Jeff Charis-Carlson , email@example.com
Published 1:04 p.m. CT Feb. 13, 2017
Iowa State University has lost an appeal in a federal free speech lawsuit that affirms student rights regardless of political viewpoint.
The 8th U.S. Circuit Court of Appeals said Monday that ISU administrators including President Steven Leath violated First Amendment rights of two students who were top officers of the ISU chapter of the National Organization for Reform of Marijuana Laws.
The students planned to print T-shirts depicting the school mascot and a marijuana leaf but Leath and others claimed it violated the school’s trademark policy.
The three-judge panel unanimously upheld a federal judge’s ruling last year that declared the school’s policy violated the students’ free speech rights and barred the university from prohibiting printing the T-shirt. Both rulings state that the university’s rejection of NORML ISU’s T-shirt designs discriminated against the student group on the basis of the group’s political viewpoint.
In its appeal, ISU officials argued, among other points, that the U.S. Constitution and a recent U.S. Supreme Court decision gave ISU officials discretion in permitting trademark use.
The court disagreed.
“NORML ISU’s sue of the cannibis leaf does not violate ISU’s trademark policies because the organization advocates for reform to marijuana laws, not the illegal use of marijuana,” Monday’s ruling stated.
Students Erin Furleigh and Paul Gerlich, both former presidents of the NORML chapter at ISU, sued the university in July 2014 after officials rejected the student group’s already approved T-shirt design — which included a marijuana leaf over the words “Freedom is NormL at ISU.”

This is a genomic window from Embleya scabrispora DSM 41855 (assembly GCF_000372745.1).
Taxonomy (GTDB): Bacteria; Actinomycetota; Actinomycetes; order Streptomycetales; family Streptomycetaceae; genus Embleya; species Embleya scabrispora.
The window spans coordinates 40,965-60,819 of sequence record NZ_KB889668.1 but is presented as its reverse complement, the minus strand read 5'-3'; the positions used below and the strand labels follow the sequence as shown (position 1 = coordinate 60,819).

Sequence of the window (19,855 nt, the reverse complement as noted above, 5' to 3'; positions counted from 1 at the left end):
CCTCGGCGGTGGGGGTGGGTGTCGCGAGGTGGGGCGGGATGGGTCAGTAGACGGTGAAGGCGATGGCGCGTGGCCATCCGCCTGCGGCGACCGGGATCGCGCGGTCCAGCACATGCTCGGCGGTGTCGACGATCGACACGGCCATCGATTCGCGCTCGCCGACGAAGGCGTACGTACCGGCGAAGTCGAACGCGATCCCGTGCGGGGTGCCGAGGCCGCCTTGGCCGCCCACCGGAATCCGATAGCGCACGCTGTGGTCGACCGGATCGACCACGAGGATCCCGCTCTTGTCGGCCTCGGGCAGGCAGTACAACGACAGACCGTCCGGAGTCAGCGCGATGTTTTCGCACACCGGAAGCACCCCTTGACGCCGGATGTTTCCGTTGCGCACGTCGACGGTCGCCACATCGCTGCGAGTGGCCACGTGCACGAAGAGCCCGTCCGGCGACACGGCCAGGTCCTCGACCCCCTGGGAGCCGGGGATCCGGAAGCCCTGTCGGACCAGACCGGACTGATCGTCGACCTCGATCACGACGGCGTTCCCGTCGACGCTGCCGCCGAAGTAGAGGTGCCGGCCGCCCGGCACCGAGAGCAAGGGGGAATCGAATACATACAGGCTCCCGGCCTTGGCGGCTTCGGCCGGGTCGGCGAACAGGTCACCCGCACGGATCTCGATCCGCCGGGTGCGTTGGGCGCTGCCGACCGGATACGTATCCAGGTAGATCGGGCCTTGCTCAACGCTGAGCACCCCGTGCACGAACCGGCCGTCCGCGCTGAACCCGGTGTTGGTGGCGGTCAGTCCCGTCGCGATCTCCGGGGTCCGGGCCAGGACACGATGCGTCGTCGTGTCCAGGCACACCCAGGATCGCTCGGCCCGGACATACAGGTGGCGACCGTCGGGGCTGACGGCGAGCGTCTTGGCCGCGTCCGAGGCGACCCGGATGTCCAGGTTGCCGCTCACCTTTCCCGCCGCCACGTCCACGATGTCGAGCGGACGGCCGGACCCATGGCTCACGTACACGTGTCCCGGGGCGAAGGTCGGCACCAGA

“I’m most excited about the ruling being unanimous,” Gerlich said in a phone interview Monday. “That shows how we were clearly in the right from the start.”
In their original complaint, the students detailed how the university censored the group’s T-shirts based on their marijuana-related messaging and imagery, removed NORML ISU’s adviser and implemented new guidelines for using ISU’s trademark in order to restrict NORML ISU’s speech.
Gerlich told the Register last year that he and Furleigh began seriously considering legal action after the university determined that could not even print the name of their organization on the T-shirts because the “M” stood for marijuana.
The suit is part of the Stand Up For Speech Litigation Project, overseen by the national organization Foundation for Individual Rights in Education.
“We are so pleased to see Paul and Erin’s victory unanimously affirmed by the Eighth Circuit today,” Marieke Tuthill Beck-Coon, FIRE’s director of litigation, said in a news release. “Paul and Erin had the courage to stand up for their First Amendment rights, and thousands of students in seven states will now benefit from their commitment.”
University officials acknowledged Monday’s ruling, but offer no further comment.
“We are reviewing the court’s decision and have not decided whether to appeal,” ISU spokesman John McCarroll said via email.
The Associated Press contributed to this story.
Reach Jeff Charis-Carlson at firstname.lastname@example.org or 319-887-5435. Follow him on Twitter at @jeffcharis.